San Miguel de Allende helps dispel myth that travel to Mexico is so dangerous

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Barb Latreille in San Miguel de Allende

San Miguel de Allende, Mexico — Viewing the colorful homes of this colonial town from atop the La Posadita Restaurant, with the Sierra Madre Mountains as a backdrop, you don’t know whether to feel grateful or sorry for the folks back home who wince at the thought of travel to Mexico.

Grateful because such folks stay home and prevent this wonderful city from being overrun. They are convinced that crossing the Rio Grande would be like parachuting with the Special Forces into Afghanistan.

Sorry because they are missing so much: a 16th Century city that has preserved its colonial heritage and become a cultural mecca with two art schools, art galleries, an annual writers conference, architecture and décor that offers both colonial Spanish taste and the joyful colors of the Mexican personality—and sometimes both in one setting. And at this time of the year the bougainvillea are in bloom, assaulting your senses with colors that leave your breathless. The city is beautiful, safe, and friendly.

San Miguel is not for everyone. It’s not an all-inclusive resort. In fact it’s not a resort at all. If your idea of a great vacation is Cancun or Cozumel, or if a pleasant outing for you is a stroll through the shopping districts of Grosse Pointe or Birmingham, you probably would not enjoy the cobblestone streets, narrow sidewalks, knee-high curbs, and the dusty streets of San Miguel.

If you are inclined toward hasty and superficial judgments, it’s definitely not a city for you. Most of the beautiful homes are behind high walls, some of those walls constructed 500 years go. You either need to take a home tour or get yourself invited to one of the many social gatherings that seem to occur almost every night in the norte americano community.

Oh, and you mingle with real Mexicans: share the sidewalks with them; do your best to speak Spanish with them; watch them as they go about their daily tasks; marvel at what a friendly, happy people they are, so focused on family, so distant from the gotta-get-there mentality of the Americans back home.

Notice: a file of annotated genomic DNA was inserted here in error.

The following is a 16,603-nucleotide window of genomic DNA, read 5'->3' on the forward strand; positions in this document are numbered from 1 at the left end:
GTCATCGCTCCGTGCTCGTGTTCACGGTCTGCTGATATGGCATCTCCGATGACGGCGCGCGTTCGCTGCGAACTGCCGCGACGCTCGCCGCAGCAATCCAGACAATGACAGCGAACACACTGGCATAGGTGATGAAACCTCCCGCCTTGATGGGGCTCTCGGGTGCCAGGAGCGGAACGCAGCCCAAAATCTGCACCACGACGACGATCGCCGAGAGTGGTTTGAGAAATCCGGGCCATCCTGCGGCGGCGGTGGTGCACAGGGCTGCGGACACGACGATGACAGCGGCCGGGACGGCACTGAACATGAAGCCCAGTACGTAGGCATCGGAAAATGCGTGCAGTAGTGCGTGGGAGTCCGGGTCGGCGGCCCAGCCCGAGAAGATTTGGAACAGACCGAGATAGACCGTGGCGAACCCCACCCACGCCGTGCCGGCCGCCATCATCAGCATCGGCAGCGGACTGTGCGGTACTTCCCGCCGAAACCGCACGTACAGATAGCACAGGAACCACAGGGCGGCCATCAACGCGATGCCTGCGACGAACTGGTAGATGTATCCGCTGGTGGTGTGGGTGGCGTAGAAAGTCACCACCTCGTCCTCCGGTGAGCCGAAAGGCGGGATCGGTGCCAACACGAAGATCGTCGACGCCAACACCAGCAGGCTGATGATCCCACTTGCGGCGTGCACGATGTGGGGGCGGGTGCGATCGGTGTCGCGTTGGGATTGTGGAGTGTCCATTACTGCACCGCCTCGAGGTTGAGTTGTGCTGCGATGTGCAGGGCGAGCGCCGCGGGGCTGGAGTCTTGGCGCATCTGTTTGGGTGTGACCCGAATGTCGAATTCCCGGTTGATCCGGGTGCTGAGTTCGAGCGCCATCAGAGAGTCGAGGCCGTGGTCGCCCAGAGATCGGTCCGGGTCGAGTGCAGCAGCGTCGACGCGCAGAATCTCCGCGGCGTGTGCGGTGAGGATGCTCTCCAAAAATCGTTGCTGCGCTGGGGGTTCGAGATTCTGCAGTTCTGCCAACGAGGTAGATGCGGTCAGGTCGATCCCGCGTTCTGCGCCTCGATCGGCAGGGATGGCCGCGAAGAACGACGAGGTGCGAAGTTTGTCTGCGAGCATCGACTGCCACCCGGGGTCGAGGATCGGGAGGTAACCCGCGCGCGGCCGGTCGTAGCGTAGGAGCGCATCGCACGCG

And you walk, a lot of the time on the cobblestone streets and all of the time (so it seems) uphill. You can take a taxi, but most Americans here (Canadians are a significant presence too) prefer the challenge of hiking. With the narrow sidewalks, no stop signs, and occasional sidewalk potholes, hoofing it shapes you up fast.

The last time I spent two weeks here I lost five pounds. This time I’m hoping to equal or better that. San Miguel is almost 7,000 feet above sea level in the Central Highlands (far from the volatile border areas) and it can take a few days to get used to walking that high up. The first time this year hiking a mile-and-a-half up Canal Street to the Centro District, I had to take a break in a cool church to catch my breath. The evenings are cool and the afternoons are usually sunny and in the mid-80s at this time of the year.

Most of the North Americans who winter here or live here year round are, of course, retirees. About 10 percent of the residents of San Miguel de Allende are Canadians or Americans. Their presence here has been a blessing to the locals in that they pour money into the economy by spending and by creating jobs.

Typical of American input into this city are Judy and Jim Jagdfeld of Howell, who raise several thousand dollars a year from friends in Livingston County and its environs for a school for handicapped children. Each year Judy travels down here for the winter and buys necessities for the school. Other American volunteers teach English or computer skills to schoolchildren, and more than one full-timer here pays the tuition for their help’s children to attend private schools.

In trying to figure out what kind of people end up falling in love with San Miguel, I find that a sense of adventure is probably is an essential ingredient, and, yes, a certain toughness, mental and physical. It can be difficult climbing those hills to the lovely jardin, the town square, the center of the city where mariachi bands serenade young (and old) lovers in the evening. Sometimes it’s frustrating to find your Spanish so wanting, but you tough it out and you make out. One benefit of being a foreigner here is the vibrant ex pat community, into which you are quickly absorbed and invited to all kinds of events and parties, including the Jagdfelds’ All American Hot Dog Jamboree.

Sometimes you leave one comfort zone and find another one.

About Stan Latreille 65 Articles

Stan Latreille is a novelist, blogger, lawyer, former newspaperman, and a retired Circuit Court judge. He is the author of “Perjury” and is working on a new novel, tentatively titled “Absolution.”

1 Comment

  1. Great article…..we love San Miguel and Mexico City and Oaxaca were as delightful…..Viva Mexico

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